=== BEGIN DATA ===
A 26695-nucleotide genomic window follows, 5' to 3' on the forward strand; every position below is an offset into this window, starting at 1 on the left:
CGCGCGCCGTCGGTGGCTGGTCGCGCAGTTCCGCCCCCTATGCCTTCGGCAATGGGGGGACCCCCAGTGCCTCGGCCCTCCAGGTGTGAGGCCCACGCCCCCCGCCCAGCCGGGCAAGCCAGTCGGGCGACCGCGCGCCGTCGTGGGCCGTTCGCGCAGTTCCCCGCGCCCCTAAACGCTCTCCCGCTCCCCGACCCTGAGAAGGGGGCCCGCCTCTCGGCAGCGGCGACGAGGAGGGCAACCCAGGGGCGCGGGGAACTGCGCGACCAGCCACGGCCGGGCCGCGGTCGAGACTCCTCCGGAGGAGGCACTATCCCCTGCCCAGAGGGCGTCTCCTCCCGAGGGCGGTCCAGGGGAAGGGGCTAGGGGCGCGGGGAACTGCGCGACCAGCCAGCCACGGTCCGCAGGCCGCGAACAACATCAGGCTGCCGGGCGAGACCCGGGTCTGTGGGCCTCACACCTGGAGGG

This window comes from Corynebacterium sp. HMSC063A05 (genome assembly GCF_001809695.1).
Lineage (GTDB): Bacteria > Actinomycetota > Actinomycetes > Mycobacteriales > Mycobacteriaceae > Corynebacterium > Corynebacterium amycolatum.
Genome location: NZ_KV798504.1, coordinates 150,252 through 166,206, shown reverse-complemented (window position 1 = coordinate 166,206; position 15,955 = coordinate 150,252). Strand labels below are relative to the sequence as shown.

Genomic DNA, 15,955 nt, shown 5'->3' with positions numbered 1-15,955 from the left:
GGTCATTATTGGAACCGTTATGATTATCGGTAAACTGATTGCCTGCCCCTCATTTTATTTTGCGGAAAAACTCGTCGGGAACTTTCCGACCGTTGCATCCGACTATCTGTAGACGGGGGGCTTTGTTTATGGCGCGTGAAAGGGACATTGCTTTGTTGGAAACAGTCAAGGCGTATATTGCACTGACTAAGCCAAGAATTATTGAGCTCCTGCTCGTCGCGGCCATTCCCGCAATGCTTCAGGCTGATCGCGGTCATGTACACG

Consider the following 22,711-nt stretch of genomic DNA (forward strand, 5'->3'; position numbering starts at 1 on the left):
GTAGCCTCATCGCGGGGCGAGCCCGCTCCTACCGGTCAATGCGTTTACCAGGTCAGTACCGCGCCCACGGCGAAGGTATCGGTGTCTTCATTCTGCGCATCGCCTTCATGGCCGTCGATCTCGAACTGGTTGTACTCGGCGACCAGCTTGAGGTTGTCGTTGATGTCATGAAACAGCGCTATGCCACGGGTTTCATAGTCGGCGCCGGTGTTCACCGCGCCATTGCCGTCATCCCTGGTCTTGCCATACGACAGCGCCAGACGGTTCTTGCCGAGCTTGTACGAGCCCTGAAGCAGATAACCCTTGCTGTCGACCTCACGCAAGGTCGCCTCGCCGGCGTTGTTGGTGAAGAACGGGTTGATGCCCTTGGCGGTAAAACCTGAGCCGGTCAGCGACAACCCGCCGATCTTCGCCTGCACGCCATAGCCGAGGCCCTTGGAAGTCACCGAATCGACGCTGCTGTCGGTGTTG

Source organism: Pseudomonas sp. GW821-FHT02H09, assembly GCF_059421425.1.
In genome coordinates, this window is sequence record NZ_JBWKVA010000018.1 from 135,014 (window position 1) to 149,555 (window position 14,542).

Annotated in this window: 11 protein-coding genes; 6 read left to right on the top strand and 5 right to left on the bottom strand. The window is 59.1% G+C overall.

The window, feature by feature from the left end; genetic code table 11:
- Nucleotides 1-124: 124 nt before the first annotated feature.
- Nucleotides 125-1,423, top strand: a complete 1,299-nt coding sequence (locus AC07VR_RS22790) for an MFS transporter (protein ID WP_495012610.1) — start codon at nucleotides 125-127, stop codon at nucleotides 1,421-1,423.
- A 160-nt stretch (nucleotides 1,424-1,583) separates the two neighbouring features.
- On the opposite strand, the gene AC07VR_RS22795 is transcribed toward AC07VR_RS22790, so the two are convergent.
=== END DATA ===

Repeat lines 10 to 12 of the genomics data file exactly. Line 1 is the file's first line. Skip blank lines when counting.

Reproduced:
Source organism: Pseudomonas sp. GW821-FHT02H09, assembly GCF_059421425.1.
In genome coordinates, this window is sequence record NZ_JBWKVA010000018.1 from 135,014 (window position 1) to 149,555 (window position 14,542).

Annotated in this window: 11 protein-coding genes; 6 read left to right on the top strand and 5 right to left on the bottom strand. The window is 59.1% G+C overall.